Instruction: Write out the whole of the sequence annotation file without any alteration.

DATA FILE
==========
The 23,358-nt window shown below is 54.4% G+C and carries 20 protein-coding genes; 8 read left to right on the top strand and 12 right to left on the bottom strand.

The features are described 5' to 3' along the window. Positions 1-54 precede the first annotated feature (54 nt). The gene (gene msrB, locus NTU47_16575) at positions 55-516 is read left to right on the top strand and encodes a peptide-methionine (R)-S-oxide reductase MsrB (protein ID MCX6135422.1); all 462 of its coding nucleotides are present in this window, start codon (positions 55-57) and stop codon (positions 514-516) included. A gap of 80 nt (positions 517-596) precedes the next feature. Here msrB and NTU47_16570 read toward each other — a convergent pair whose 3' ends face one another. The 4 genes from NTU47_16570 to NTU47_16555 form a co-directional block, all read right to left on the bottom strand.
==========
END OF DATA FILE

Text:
The 23,358-nt window shown below is 54.4% G+C and carries 20 protein-coding genes; 8 read left to right on the top strand and 12 right to left on the bottom strand.

The features are described 5' to 3' along the window. Positions 1-54 precede the first annotated feature (54 nt). The gene (gene msrB, locus NTU47_16575) at positions 55-516 is read left to right on the top strand and encodes a peptide-methionine (R)-S-oxide reductase MsrB (protein ID MCX6135422.1); all 462 of its coding nucleotides are present in this window, start codon (positions 55-57) and stop codon (positions 514-516) included. A gap of 80 nt (positions 517-596) precedes the next feature. Here msrB and NTU47_16570 read toward each other — a convergent pair whose 3' ends face one another. The 4 genes from NTU47_16570 to NTU47_16555 form a co-directional block, all read right to left on the bottom strand.